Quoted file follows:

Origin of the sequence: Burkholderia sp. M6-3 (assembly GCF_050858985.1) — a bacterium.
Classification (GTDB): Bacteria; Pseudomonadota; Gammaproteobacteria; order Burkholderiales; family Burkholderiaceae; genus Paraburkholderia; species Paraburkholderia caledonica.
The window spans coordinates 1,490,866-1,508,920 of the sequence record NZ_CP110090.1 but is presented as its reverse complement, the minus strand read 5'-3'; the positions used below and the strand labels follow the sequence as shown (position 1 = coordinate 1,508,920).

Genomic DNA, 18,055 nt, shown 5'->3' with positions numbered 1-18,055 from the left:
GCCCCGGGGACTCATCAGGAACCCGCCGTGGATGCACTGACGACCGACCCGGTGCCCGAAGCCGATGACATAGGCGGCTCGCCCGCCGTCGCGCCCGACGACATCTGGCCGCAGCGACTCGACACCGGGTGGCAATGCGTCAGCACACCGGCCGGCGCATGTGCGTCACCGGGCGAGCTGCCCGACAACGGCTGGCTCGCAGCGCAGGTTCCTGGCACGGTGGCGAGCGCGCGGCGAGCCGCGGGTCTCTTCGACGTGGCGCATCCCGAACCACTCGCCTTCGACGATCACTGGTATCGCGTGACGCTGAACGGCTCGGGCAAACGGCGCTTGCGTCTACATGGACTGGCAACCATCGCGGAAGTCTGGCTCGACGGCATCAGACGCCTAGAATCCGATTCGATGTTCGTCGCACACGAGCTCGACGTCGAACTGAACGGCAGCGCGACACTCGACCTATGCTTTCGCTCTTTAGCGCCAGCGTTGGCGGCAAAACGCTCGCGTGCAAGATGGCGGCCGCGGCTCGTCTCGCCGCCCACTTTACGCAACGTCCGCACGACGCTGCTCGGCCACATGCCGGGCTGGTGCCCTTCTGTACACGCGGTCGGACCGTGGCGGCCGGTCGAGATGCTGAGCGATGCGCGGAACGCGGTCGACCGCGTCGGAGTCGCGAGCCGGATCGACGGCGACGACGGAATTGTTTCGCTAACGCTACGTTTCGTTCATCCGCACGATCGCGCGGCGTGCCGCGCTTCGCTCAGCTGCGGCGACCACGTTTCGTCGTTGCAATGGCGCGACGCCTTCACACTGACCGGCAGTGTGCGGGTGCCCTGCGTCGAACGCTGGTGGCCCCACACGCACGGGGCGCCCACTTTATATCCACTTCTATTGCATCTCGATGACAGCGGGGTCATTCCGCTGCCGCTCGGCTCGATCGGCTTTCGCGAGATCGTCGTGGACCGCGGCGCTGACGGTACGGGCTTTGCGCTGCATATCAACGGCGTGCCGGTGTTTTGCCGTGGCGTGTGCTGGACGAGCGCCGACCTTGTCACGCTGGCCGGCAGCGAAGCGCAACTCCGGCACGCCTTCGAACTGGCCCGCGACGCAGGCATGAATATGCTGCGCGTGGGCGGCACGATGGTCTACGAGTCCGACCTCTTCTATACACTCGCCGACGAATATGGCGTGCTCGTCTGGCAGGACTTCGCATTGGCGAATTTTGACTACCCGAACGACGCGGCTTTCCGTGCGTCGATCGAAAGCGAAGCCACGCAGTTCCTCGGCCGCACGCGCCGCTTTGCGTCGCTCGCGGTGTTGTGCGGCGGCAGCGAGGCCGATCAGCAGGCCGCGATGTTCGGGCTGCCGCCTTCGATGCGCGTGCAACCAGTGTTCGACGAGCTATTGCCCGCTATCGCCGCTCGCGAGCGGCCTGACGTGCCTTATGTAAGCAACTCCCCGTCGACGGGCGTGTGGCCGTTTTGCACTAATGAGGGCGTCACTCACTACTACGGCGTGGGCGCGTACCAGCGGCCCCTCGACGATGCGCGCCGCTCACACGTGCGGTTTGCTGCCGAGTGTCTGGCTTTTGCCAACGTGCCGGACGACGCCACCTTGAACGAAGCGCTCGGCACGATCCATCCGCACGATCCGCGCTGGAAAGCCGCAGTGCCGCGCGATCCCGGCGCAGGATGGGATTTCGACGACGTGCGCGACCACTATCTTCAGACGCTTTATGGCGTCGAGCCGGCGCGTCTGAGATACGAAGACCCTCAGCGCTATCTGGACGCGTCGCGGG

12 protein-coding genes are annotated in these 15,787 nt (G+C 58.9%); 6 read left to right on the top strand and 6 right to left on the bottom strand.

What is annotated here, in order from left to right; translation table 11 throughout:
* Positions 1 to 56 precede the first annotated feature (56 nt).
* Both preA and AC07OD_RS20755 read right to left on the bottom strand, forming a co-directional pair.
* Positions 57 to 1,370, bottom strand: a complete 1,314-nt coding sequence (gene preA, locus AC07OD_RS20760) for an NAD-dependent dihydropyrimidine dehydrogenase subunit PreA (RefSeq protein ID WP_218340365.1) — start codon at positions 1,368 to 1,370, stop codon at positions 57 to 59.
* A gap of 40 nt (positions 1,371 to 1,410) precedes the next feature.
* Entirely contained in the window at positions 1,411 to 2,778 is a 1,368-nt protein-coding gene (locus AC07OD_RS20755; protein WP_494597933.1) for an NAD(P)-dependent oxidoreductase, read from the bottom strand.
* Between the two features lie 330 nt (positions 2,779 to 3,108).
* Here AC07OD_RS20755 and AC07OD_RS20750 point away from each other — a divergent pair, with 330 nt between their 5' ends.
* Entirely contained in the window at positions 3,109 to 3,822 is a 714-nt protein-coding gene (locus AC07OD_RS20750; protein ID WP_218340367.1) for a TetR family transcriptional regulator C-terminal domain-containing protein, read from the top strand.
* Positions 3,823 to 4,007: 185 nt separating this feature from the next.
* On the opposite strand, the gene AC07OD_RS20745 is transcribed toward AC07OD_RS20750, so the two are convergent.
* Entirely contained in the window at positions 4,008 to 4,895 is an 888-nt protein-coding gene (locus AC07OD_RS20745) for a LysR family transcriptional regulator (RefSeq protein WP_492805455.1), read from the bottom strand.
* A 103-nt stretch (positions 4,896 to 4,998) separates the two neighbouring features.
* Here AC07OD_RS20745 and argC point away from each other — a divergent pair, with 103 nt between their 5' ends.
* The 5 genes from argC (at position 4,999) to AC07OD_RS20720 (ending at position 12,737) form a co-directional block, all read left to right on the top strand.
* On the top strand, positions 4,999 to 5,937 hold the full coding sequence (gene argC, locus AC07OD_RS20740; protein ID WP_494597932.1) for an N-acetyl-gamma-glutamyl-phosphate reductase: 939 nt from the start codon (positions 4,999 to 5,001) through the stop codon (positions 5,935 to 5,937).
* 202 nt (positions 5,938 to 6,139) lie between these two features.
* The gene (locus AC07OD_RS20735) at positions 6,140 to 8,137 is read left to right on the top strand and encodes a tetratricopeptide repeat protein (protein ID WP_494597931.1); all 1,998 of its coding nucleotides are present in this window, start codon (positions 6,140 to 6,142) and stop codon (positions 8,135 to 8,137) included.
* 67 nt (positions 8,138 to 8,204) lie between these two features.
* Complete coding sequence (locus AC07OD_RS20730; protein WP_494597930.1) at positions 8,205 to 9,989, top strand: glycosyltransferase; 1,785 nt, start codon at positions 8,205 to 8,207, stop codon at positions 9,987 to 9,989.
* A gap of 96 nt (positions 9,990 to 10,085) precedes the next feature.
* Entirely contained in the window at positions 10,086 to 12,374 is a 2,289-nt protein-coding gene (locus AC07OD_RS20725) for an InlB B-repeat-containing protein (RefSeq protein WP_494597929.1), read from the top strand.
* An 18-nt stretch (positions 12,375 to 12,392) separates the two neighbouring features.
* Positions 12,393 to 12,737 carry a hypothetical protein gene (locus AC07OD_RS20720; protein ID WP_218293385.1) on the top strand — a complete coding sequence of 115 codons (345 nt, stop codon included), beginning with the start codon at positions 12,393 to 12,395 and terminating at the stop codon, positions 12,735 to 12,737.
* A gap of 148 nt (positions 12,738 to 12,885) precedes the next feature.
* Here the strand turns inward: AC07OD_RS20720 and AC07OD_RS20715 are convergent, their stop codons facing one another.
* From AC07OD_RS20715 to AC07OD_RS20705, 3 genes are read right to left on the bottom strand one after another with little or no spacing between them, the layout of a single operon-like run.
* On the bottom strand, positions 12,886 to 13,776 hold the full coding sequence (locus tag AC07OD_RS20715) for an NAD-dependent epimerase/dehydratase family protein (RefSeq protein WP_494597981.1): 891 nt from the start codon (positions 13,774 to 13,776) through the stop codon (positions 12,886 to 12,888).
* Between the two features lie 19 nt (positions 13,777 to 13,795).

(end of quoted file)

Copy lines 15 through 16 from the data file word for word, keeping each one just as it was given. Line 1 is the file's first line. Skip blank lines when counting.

* Entirely contained in the window at positions 3,109 to 3,822 is a 714-nt protein-coding gene (locus AC07OD_RS20750; protein ID WP_218340367.1) for a TetR family transcriptional regulator C-terminal domain-containing protein, read from the top strand.
* Positions 3,823 to 4,007: 185 nt separating this feature from the next.